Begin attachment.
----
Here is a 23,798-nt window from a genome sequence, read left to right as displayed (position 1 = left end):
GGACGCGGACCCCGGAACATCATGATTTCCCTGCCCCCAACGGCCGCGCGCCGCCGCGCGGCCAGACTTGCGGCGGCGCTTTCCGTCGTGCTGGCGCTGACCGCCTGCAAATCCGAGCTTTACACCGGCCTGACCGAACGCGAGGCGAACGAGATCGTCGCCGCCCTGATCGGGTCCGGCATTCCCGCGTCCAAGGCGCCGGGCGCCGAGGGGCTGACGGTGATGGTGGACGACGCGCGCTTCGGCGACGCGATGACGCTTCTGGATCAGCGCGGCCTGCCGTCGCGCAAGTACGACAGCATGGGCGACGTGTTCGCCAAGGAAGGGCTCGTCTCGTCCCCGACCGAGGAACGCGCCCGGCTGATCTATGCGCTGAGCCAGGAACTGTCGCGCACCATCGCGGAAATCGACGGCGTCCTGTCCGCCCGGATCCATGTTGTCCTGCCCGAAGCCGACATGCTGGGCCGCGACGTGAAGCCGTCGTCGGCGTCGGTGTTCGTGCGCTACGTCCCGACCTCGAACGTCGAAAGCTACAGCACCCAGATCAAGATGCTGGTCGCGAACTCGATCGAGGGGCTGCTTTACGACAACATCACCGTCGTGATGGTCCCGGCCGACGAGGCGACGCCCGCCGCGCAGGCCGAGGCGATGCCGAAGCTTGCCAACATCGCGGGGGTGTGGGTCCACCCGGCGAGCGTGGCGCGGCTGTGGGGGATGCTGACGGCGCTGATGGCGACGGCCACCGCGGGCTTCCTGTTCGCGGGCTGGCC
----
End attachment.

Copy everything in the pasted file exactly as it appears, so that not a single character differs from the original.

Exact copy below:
Here is a 23,798-nt window from a genome sequence, read left to right as displayed (position 1 = left end):
GGACGCGGACCCCGGAACATCATGATTTCCCTGCCCCCAACGGCCGCGCGCCGCCGCGCGGCCAGACTTGCGGCGGCGCTTTCCGTCGTGCTGGCGCTGACCGCCTGCAAATCCGAGCTTTACACCGGCCTGACCGAACGCGAGGCGAACGAGATCGTCGCCGCCCTGATCGGGTCCGGCATTCCCGCGTCCAAGGCGCCGGGCGCCGAGGGGCTGACGGTGATGGTGGACGACGCGCGCTTCGGCGACGCGATGACGCTTCTGGATCAGCGCGGCCTGCCGTCGCGCAAGTACGACAGCATGGGCGACGTGTTCGCCAAGGAAGGGCTCGTCTCGTCCCCGACCGAGGAACGCGCCCGGCTGATCTATGCGCTGAGCCAGGAACTGTCGCGCACCATCGCGGAAATCGACGGCGTCCTGTCCGCCCGGATCCATGTTGTCCTGCCCGAAGCCGACATGCTGGGCCGCGACGTGAAGCCGTCGTCGGCGTCGGTGTTCGTGCGCTACGTCCCGACCTCGAACGTCGAAAGCTACAGCACCCAGATCAAGATGCTGGTCGCGAACTCGATCGAGGGGCTGCTTTACGACAACATCACCGTCGTGATGGTCCCGGCCGACGAGGCGACGCCCGCCGCGCAGGCCGAGGCGATGCCGAAGCTTGCCAACATCGCGGGGGTGTGGGTCCACCCGGCGAGCGTGGCGCGGCTGTGGGGGATGCTGACGGCGCTGATGGCGACGGCCACCGCGGGCTTCCTGTTCGCGGGCTGGCC